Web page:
U.K. Leans Toward Intervening in Fox's Acquisition of Sky

  • Plurality, broadcast standards a concern in Murdoch expansion
  • Fox’s James Murdoch: ‘no other firm’ so committed to plurality

The U.K. government said it is leaning toward intervening in 21st Century Fox Inc.’s proposed 11.7 billion-pound ($14.3 billion) takeover of Sky Plc, citing the potential impact on media plurality and broadcasting standards, and will make a final decision within 10 days.

“I have concerns that there may be public-interest considerations -- as set out in the Enterprise Act 2002 -- that are relevant to this proposed merger that warrant further investigation,” Culture, Media and Sport Secretary Karen Bradley said in a statement Friday.

Karen Bradley

Photographer: Glyn Kirk/AFP via Getty Images

Fox’s bid to take over Sky, in which it already has a 39 percent stake, was officially referred to European Union competition authorities on Friday. While the EU isn’t expected to intervene, the notification triggered a 10-day window for Bradley to decide whether to ask the U.K.’s communications regulator, Ofcom, to start its own investigation.

“This is not an announcement of my final decision in relation to intervention, but an indication of what I am presently minded to do,” Bradley said. She said she plans to give a final decision in the week beginning March 13.

Media billionaire Rupert Murdoch’s previous attempt to acquire Sky was thwarted in 2011 over a phone-hacking scandal at his newspapers. Murdoch’s News Corp. has since been split, with Fox owning the entertainment business, but opponents of the current proposal have continuing concerns about Murdoch having too much control over U.K. media.

U.K. opposition lawmaker Tom Watson, a vocal critic of the Murdochs at the time of the phone-hacking revelations, said the government should have referred the takeover to Ofcom “immediately and without equivocation.”

“It is clear that Fox’s bid to take full control of Sky will significantly increase the size of the biggest media organization in the U.K. and further concentrate power in the hands of a dominant industry player,” Watson said in an emailed statement.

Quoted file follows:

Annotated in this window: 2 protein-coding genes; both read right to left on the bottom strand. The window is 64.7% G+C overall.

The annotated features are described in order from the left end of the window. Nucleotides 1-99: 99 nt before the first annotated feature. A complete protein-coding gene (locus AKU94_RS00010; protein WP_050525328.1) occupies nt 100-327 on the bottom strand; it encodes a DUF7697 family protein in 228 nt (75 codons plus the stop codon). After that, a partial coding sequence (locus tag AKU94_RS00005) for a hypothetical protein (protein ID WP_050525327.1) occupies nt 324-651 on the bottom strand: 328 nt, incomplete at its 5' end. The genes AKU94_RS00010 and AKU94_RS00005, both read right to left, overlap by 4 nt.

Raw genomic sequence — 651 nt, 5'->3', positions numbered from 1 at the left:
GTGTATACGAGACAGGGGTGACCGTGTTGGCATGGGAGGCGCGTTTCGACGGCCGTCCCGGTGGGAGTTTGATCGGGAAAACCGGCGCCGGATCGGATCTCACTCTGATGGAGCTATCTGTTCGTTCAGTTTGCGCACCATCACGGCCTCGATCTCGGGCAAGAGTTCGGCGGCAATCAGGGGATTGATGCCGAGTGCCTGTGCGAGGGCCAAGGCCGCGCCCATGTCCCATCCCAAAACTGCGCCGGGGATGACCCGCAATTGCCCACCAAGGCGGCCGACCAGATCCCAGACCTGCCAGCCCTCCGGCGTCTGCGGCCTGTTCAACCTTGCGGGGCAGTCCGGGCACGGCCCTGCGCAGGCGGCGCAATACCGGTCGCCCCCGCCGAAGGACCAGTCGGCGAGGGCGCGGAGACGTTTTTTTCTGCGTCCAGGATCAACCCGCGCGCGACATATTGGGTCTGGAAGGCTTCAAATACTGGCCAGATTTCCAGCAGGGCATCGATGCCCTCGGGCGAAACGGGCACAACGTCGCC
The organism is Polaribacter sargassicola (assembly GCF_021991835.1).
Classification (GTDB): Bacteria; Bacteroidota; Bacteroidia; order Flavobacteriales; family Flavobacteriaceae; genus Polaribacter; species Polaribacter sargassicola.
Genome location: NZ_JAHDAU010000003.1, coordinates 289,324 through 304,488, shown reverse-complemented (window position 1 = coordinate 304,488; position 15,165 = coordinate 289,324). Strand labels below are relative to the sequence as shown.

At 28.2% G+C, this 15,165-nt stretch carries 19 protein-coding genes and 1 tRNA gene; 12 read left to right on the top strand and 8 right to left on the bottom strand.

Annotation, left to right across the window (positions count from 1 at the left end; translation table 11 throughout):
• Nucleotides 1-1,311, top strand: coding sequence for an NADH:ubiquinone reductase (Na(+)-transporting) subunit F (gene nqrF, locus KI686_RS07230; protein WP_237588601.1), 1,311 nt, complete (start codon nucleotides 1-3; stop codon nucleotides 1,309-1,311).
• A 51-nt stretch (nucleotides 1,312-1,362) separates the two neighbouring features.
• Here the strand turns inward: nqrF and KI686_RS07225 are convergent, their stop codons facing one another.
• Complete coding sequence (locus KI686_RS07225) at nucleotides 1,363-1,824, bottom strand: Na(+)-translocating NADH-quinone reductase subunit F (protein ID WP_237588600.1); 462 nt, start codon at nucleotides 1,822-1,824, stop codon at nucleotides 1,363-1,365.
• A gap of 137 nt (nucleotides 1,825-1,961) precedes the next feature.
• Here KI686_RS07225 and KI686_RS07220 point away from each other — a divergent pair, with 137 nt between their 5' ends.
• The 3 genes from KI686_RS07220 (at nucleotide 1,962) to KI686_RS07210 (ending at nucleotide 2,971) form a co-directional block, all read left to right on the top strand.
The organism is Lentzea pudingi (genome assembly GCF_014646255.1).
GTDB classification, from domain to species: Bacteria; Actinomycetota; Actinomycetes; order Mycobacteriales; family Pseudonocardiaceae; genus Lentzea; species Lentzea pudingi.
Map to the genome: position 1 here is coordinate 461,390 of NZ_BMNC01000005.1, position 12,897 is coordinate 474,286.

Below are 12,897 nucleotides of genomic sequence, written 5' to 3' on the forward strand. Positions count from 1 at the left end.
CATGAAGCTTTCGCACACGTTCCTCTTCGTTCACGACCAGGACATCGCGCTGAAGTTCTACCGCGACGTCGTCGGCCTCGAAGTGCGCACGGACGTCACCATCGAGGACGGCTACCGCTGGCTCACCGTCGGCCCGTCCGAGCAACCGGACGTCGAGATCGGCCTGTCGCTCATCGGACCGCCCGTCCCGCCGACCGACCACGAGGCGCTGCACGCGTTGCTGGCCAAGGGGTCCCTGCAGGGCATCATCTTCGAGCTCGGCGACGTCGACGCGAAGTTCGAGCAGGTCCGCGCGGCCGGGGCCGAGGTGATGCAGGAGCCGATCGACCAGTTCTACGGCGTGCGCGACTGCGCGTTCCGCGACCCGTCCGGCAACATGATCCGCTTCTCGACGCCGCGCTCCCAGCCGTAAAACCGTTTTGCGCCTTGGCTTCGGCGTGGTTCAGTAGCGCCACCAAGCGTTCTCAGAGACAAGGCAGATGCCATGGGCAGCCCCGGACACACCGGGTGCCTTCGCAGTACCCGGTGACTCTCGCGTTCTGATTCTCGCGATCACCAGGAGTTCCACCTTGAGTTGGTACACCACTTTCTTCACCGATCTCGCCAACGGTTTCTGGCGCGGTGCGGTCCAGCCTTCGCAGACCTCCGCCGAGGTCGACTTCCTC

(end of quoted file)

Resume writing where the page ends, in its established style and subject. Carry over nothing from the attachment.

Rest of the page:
Bradley, in her statement, said her concerns were focused on issues of ownership and the impact on broadcasting standards.

“The first public interest ground on which I am minded to intervene is media plurality,” she said. “That is, specifically, the need for there to be a sufficient plurality of persons with control of the media enterprises serving audiences in the U.K.”

People who run media enterprises need “to have a genuine commitment to attaining broadcasting standards objectives,” she said.

Uncertainty over whether Fox will succeed in buying the rest of Sky has led traders to discount the U.K. satellite broadcaster’s stock. Sky declined 0.3 percent to 9.965 pounds at 2:30 p.m. in London, leaving the stock 7.3 percent below Fox’s offer of 10.75 pounds per share. Fox was little changed at $30.20 in New York.

Speaking at a conference in London on Thursday with Ofcom Chief Executive Officer Sharon White in attendance, Fox CEO James Murdoch, 44, made the case that changes in technology are presenting new opportunities that require media companies to combine their strengths, while also addressing the issue of media diversity.

“There is no other firm so committed in deeds to increase plurality in markets we operate in,” Murdoch said.

Fox said it expects regulators to review the transaction thoroughly and that it looks forward to engaging with them. The company is “confident that the transaction will be approved based on a compelling fact set,” Fox said by email. Sky declined to comment.

— With assistance by David Hellier, and Zimri Smith

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